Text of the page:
Amish Girls - Poem by Lamont Palmer
Where is the religious eye? Morning is dark.
In Pennsylvania, a tear has left
youngish ducts, and blood has replaced it.
A schoolhouse was cold. In the wind comes more cold,
and comes a nightmare, dank at its edges,
dank as grass smothered under storms,
When blood played a part it never played,
painting the floorboards a crimson no one
desired; leaving lesson plans scarred and drenched.
Everything in Lancaster seems born
under goatmilk skies stretched smoothly out
toward clean homes; curios, too simple for wires,
and breathing like rain in the fields of a broad farm.
It is they who see this, who can grasp a purity,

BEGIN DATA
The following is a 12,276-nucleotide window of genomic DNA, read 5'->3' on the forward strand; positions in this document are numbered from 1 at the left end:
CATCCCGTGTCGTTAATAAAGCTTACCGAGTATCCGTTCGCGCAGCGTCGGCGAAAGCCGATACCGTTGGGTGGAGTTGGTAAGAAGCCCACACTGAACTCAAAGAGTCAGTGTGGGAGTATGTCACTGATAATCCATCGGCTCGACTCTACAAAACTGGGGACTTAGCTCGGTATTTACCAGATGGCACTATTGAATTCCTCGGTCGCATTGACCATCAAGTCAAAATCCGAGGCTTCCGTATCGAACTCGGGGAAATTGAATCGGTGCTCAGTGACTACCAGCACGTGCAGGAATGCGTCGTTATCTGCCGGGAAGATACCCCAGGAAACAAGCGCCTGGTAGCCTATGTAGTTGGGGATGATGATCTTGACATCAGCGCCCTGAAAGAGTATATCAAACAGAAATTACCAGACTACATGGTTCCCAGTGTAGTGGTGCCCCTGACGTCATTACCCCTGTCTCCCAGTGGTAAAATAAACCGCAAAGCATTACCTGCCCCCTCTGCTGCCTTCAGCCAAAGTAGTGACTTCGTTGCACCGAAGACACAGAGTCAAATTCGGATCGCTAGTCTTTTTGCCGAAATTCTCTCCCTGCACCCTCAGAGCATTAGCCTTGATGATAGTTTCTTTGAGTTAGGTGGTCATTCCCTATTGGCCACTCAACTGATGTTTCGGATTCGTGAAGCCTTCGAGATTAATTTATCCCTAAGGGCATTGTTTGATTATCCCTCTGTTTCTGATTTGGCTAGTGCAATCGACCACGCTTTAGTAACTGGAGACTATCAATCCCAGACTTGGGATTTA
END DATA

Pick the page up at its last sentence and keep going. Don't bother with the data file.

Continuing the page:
who believe thoughts are durable as hebrew staffs.
They stamp out memories of unknown mortals.
There is the penchant to live in the smoke of death -
yet there are drawn carriages steeped in sound,
carriages and the mind of Emmanuel,
and the toughened hooves teaching the sound;
a brilliance lives in stalwart value.
Standing against the world will not collapse it:
nor girls, treasurers someone wants to keep,
when the world enters on vile days: they exit nobly.
The sun dies - no sense stays the same,
no measure of curls, or ponytails keeps its color.
Stains were firebrick red. Night negates peace.
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